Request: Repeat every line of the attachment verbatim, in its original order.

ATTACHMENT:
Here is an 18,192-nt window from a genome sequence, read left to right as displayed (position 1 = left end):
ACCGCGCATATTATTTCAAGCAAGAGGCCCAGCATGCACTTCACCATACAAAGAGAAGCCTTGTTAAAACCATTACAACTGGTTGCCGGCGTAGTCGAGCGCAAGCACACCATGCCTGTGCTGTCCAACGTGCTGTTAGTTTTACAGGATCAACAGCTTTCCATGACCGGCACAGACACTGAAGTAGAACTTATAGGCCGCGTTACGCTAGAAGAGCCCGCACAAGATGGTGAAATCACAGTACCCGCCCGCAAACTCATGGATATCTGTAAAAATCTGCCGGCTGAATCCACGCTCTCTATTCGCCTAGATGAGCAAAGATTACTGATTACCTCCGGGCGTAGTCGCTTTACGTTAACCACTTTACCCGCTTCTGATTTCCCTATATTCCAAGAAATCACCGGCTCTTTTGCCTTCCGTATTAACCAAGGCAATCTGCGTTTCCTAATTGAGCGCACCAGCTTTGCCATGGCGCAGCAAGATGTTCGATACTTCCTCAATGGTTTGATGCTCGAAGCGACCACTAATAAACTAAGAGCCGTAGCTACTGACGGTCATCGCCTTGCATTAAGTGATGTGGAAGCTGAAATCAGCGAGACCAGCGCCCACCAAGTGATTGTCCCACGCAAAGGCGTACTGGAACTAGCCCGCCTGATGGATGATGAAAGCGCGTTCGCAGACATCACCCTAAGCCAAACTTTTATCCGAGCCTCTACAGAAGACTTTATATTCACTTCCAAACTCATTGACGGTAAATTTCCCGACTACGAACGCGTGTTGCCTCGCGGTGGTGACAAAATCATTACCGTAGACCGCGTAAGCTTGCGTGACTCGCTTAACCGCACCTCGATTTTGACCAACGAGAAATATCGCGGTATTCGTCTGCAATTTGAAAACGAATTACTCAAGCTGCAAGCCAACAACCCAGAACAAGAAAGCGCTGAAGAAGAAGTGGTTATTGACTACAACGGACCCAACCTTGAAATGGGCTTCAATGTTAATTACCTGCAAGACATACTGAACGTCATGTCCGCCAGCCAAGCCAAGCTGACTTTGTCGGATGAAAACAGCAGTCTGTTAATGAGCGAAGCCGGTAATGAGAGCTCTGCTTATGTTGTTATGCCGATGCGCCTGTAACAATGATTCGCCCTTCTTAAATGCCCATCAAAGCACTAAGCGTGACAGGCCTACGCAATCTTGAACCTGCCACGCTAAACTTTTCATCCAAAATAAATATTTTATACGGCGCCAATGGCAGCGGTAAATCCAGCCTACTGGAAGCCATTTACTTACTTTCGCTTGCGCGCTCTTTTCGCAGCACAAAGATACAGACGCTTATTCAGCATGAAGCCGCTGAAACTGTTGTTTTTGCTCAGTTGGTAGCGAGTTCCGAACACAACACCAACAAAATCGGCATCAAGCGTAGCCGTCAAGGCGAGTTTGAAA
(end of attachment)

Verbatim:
Here is an 18,192-nt window from a genome sequence, read left to right as displayed (position 1 = left end):
ACCGCGCATATTATTTCAAGCAAGAGGCCCAGCATGCACTTCACCATACAAAGAGAAGCCTTGTTAAAACCATTACAACTGGTTGCCGGCGTAGTCGAGCGCAAGCACACCATGCCTGTGCTGTCCAACGTGCTGTTAGTTTTACAGGATCAACAGCTTTCCATGACCGGCACAGACACTGAAGTAGAACTTATAGGCCGCGTTACGCTAGAAGAGCCCGCACAAGATGGTGAAATCACAGTACCCGCCCGCAAACTCATGGATATCTGTAAAAATCTGCCGGCTGAATCCACGCTCTCTATTCGCCTAGATGAGCAAAGATTACTGATTACCTCCGGGCGTAGTCGCTTTACGTTAACCACTTTACCCGCTTCTGATTTCCCTATATTCCAAGAAATCACCGGCTCTTTTGCCTTCCGTATTAACCAAGGCAATCTGCGTTTCCTAATTGAGCGCACCAGCTTTGCCATGGCGCAGCAAGATGTTCGATACTTCCTCAATGGTTTGATGCTCGAAGCGACCACTAATAAACTAAGAGCCGTAGCTACTGACGGTCATCGCCTTGCATTAAGTGATGTGGAAGCTGAAATCAGCGAGACCAGCGCCCACCAAGTGATTGTCCCACGCAAAGGCGTACTGGAACTAGCCCGCCTGATGGATGATGAAAGCGCGTTCGCAGACATCACCCTAAGCCAAACTTTTATCCGAGCCTCTACAGAAGACTTTATATTCACTTCCAAACTCATTGACGGTAAATTTCCCGACTACGAACGCGTGTTGCCTCGCGGTGGTGACAAAATCATTACCGTAGACCGCGTAAGCTTGCGTGACTCGCTTAACCGCACCTCGATTTTGACCAACGAGAAATATCGCGGTATTCGTCTGCAATTTGAAAACGAATTACTCAAGCTGCAAGCCAACAACCCAGAACAAGAAAGCGCTGAAGAAGAAGTGGTTATTGACTACAACGGACCCAACCTTGAAATGGGCTTCAATGTTAATTACCTGCAAGACATACTGAACGTCATGTCCGCCAGCCAAGCCAAGCTGACTTTGTCGGATGAAAACAGCAGTCTGTTAATGAGCGAAGCCGGTAATGAGAGCTCTGCTTATGTTGTTATGCCGATGCGCCTGTAACAATGATTCGCCCTTCTTAAATGCCCATCAAAGCACTAAGCGTGACAGGCCTACGCAATCTTGAACCTGCCACGCTAAACTTTTCATCCAAAATAAATATTTTATACGGCGCCAATGGCAGCGGTAAATCCAGCCTACTGGAAGCCATTTACTTACTTTCGCTTGCGCGCTCTTTTCGCAGCACAAAGATACAGACGCTTATTCAGCATGAAGCCGCTGAAACTGTTGTTTTTGCTCAGTTGGTAGCGAGTTCCGAACACAACACCAACAAAATCGGCATCAAGCGTAGCCGTCAAGGCGAGTTTGAAA